Gloria Roberts led the historical society for many years
A very big piece of Sebastopol’s living history has been lost with the recent death of Gloria Roberts, a Sebastopol native and retired educator who devoted her many years of retirement to the Western Sonoma County Historical Society and Museum. Roberts had been suffering from poor heath over recent months and succumbed to a major stroke on May 18, just 10 days after her 80th birthday.
Roberts served as the historical society’s board president and longtime board member and in recent years led the volunteer docent training and coordination at the museum, located in downtown Sebastopol and currently closed due to the COVID-19 pandemic.
“She trained us all pretty well,” said current board president Teresa Ramondo. “Whatever we didn’t know, we would just ask Gloria. Now, we’ll have to go on without her. It won’t be the same.”
Roberts was born in Sebastopol on May 8, 1940, to parents Delbert and Georgia Triggs. Her grandfather, J. F. (John Francis) Triggs owned the town’s livery stable and bicycle shop that later became the J.F. Triggs Auto Parts. Its final location was 130 S. Main St. following several relocations through the years.
Gloria married Don Roberts and they farmed an apple ranch on Gold Ridge for many years. Gloria taught elementary school children at Twin Hills School for 30 years, before retiring to take care of her ailing mother in her final years. Gloria had two children, Scott and Carrie (Duran), and six grandchildren. She earned her master’s degree from San Francisco State, while continuing her teaching career.
“Mom was hospitalized back in October, but we were able to get her back home and she was doing the best she could,” said daughter Carrie. “She was able to celebrate her wedding anniversary on Dec. 19, and she had enough energy to receive many, many well wishes on Facebook from ex-students.”
Roberts cherished details and accuracy in all she did, both as a teacher, historian and mother. She made many visits to the Sebastopol newspaper office over the years to gently, but firmly keeping the paper’s reporting accurate in all its historical references. No doubt, she’d have a correction or two to add to this report if she could be here.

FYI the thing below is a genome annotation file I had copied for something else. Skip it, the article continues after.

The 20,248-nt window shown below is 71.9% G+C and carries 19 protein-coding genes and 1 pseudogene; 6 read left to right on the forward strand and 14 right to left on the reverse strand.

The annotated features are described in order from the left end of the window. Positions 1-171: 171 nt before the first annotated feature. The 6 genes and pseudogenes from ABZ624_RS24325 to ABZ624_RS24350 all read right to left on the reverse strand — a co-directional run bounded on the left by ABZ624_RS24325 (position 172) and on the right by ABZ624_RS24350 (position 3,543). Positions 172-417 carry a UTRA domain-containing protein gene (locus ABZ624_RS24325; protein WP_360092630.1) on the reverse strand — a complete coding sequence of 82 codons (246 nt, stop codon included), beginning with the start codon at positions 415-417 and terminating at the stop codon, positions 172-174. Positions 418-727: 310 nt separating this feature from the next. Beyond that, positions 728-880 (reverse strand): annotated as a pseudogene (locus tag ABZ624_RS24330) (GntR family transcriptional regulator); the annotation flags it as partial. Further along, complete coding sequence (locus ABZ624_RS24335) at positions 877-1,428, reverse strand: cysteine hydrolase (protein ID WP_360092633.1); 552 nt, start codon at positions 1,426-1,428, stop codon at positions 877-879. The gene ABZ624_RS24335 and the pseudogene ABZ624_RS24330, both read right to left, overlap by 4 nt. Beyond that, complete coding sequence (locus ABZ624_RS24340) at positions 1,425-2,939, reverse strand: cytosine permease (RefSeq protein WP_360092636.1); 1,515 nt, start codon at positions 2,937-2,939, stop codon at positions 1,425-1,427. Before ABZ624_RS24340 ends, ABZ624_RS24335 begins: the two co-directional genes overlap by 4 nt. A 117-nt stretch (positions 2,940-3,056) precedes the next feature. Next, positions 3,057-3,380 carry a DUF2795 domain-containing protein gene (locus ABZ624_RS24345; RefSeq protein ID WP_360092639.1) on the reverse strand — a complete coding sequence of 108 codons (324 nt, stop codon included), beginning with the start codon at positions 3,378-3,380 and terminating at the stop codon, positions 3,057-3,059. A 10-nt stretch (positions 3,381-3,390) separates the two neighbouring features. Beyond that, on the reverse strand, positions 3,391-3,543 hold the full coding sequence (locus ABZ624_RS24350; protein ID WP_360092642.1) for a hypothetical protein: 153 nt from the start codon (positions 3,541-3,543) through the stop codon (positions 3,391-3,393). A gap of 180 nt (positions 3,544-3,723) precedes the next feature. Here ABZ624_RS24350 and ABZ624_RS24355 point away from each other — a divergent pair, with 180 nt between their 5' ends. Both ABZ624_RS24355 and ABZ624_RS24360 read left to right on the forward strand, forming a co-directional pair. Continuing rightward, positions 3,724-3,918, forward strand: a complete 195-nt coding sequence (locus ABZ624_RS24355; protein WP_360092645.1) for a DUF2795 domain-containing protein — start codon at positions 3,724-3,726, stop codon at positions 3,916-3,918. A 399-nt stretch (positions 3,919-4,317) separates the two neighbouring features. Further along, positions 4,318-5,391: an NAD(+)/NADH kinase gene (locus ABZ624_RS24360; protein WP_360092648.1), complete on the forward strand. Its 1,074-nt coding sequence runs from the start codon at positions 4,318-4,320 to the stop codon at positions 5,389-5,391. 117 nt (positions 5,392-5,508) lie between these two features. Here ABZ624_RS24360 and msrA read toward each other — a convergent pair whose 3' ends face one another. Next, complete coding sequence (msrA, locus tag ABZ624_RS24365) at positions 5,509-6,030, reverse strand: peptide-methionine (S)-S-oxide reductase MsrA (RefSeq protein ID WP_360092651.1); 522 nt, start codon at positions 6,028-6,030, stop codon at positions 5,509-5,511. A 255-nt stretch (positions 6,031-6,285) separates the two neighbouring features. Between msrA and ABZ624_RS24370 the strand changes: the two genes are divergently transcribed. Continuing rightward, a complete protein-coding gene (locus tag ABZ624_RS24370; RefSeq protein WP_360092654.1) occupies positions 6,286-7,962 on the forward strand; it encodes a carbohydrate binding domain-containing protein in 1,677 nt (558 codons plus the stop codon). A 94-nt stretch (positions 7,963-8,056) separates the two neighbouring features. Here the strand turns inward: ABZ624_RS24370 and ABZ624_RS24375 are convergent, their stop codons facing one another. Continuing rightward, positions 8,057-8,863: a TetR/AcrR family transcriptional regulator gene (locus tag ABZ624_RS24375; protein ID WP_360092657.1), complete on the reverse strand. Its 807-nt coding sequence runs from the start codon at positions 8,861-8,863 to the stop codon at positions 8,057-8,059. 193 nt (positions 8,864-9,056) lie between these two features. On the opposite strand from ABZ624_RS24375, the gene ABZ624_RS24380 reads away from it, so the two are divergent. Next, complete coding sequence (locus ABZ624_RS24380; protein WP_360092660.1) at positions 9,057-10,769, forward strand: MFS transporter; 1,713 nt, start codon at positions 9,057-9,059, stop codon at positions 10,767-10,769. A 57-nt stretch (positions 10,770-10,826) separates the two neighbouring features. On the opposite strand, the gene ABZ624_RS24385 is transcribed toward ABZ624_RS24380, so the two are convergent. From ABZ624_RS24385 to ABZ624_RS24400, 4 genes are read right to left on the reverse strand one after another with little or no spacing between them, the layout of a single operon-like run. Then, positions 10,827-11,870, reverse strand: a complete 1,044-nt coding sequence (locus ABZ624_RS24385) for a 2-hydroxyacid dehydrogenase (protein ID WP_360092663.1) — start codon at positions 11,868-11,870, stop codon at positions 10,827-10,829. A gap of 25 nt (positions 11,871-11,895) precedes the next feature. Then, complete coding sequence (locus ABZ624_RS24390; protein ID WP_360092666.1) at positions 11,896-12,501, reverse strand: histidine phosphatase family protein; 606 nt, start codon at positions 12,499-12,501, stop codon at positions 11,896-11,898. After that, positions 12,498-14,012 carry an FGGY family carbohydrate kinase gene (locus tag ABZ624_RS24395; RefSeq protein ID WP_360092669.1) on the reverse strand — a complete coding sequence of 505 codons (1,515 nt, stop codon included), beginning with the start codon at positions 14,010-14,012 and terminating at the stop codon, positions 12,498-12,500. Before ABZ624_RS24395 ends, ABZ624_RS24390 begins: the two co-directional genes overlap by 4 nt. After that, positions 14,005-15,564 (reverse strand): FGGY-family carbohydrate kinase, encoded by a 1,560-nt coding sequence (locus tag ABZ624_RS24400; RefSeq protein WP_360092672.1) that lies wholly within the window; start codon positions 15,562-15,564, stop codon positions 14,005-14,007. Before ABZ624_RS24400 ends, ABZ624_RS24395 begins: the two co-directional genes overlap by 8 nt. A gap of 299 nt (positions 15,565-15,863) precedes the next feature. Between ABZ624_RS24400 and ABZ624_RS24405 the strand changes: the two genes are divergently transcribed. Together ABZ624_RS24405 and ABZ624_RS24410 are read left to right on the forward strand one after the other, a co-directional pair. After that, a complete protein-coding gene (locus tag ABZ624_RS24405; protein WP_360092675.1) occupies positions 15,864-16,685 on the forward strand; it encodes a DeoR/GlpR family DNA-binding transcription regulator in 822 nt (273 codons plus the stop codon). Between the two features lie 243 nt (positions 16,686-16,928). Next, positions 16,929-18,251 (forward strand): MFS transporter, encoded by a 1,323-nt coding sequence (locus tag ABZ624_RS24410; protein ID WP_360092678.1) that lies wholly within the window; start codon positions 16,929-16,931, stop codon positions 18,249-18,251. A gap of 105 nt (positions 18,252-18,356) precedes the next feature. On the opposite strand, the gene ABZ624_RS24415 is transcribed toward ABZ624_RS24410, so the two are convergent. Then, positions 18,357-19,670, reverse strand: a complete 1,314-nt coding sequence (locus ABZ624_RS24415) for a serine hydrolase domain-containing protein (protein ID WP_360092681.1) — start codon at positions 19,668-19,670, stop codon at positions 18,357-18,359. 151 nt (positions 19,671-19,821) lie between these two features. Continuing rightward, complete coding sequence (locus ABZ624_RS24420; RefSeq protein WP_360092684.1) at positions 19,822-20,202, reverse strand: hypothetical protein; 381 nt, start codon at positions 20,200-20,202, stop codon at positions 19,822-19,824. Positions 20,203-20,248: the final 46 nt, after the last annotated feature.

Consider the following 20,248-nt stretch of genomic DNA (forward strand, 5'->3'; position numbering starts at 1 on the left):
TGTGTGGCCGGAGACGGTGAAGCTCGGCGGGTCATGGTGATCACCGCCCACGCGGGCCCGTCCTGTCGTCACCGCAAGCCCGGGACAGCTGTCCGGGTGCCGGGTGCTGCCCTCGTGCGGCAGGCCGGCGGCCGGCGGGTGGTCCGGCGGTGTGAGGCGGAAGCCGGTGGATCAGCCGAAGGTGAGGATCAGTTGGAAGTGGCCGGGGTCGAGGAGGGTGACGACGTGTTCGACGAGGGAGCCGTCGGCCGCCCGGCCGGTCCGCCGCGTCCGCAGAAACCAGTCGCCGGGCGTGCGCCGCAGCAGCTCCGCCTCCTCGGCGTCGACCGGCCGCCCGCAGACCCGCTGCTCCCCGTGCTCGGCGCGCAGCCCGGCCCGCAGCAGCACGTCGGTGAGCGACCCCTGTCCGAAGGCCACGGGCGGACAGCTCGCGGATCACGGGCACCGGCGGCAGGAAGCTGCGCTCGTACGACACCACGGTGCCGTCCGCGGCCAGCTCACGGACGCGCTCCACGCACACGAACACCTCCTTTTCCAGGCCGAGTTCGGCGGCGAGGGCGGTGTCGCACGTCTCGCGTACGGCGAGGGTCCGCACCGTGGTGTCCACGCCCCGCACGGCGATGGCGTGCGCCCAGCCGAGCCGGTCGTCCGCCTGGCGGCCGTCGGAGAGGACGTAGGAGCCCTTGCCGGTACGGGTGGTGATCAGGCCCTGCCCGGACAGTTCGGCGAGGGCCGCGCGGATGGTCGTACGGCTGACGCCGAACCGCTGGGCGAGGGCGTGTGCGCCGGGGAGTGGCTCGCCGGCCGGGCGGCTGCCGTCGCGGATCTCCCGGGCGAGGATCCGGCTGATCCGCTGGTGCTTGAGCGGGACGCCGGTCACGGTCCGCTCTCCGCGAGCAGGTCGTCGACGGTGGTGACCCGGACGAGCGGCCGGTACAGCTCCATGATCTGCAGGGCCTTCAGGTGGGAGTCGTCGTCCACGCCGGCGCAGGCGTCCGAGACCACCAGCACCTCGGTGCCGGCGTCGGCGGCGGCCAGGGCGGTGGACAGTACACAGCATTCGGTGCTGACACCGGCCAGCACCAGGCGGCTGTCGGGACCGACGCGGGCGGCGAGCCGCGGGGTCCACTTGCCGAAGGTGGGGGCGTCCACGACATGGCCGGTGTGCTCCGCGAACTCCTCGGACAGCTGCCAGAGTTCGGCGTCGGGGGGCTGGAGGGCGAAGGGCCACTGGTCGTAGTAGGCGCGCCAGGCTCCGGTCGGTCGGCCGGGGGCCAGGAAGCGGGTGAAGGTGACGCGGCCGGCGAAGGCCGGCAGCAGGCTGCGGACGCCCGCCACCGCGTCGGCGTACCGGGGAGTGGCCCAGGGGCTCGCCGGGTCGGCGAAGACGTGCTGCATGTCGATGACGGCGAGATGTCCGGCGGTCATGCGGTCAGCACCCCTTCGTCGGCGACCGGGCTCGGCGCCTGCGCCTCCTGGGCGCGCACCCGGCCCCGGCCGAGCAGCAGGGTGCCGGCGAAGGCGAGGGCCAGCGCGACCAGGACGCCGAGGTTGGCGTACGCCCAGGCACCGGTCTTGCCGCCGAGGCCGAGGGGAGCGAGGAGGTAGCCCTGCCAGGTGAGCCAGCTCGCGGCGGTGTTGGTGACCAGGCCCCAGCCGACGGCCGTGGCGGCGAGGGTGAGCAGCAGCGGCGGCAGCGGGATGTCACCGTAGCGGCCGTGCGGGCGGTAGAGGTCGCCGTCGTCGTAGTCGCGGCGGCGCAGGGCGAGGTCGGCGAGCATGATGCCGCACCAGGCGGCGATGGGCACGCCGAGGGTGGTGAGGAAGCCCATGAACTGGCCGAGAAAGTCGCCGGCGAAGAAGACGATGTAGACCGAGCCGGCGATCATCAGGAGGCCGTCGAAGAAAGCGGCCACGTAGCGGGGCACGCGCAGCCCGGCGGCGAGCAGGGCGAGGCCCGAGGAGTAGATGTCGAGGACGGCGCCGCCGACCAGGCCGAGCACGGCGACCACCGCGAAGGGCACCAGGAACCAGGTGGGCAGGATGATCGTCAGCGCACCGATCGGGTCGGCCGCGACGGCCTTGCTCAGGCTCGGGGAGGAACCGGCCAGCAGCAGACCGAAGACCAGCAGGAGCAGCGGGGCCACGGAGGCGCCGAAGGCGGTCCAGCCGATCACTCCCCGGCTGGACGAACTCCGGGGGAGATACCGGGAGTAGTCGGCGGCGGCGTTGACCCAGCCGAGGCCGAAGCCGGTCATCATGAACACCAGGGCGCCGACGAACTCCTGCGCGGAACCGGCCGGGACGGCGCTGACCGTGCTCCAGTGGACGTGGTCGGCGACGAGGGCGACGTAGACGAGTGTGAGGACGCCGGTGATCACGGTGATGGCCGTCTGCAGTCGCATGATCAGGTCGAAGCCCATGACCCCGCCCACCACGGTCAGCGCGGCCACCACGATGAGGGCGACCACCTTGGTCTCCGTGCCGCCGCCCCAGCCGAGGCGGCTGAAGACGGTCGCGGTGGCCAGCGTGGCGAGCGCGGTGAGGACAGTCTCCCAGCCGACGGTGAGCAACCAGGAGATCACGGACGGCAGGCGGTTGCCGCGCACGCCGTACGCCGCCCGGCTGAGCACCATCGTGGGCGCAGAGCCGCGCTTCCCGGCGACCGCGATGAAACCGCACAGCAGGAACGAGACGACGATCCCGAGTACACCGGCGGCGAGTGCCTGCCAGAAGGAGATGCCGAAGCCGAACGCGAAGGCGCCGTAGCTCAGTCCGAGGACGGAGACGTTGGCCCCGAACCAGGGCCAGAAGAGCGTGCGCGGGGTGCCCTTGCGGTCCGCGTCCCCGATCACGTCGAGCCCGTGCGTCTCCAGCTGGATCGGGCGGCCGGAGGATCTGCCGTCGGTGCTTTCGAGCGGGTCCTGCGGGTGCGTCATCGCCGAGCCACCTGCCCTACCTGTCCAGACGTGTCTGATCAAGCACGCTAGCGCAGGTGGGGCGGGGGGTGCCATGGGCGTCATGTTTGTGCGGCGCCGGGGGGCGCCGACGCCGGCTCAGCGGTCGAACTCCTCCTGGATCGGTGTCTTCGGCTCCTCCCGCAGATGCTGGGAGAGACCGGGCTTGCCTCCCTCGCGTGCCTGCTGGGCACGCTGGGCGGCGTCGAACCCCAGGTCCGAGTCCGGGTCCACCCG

She recorded her 30-year teaching career with 30 separate scrapbooks of her students and memories which are now collected at her home with Don. She also kept hundreds, if not thousands, of letters and personal notes her daughter said.
“In her final days of hospice, she told us that she felt she had accomplished about everything she could and was satisfied,” Carrie said. “She told us she’d be OK.”
Steve Steadman knew Gloria from Sebastopol grammar school days as young students and both later became educators.
“Gloria was always after me to volunteer at the museum, but I told her I had a job,” said Steadman. “When I finally retired she said I didn’t have any more excuses so here I am.”
Steadman is one of the more regular volunteers at the museum, which houses the Triggs Research Room, full of local history books and records organized and originally curated by Roberts.
“She was tireless and really loved the work of training the docents and coordinating us. She served in just about every job and capacity we had,” said Steadman. “Her willingness to step up and do whatever needed done was amazing. It will be difficult without her.”
Mary Dodgion is another museum volunteer.
“I observed her being a docent one afternoon, and it was like having a private tour guide who really knew her subject — Sebastopol.”
Roberts’ knowledge spread well beyond the walls of the museum. In walks around town she would often share with visitors the original residents of certain houses or the names of old businesses that once lined Main Street and Bodega and Sebastopol avenues.
She and Don were longtime members of the United Methodist Church and lifetime members of the Petaluma Yacht Club. The Roberts’ traveled in their boat to Washington, Alaska and other Pacific ports.
Her hobbies included dancing, bowling, camping, gardening, water skiing. In retirement cruising in cruise ships added to her hobby.
Roberts was a past recipient of the Sebastopol Chamber of Commerce’s Volunteer of the Year.
She is survived by Husband Don (54) years, Daughter Carrie Roberts and Fiancé Chuck Blaylock, Son Scott Roberts, Marissa Roberts. 6 Grandchildren, Andrew, Justin, Alicia, Jacob & Joshua Roberts, and Dylan Duran. Numerous nieces and nephews.
Due to COVID 19, a Memorial service cannot be scheduled, but the family is planning a Celebration of Life in the Fall.
If you would like to attend, please provide your information at Mrs_carrieann@yahoo.com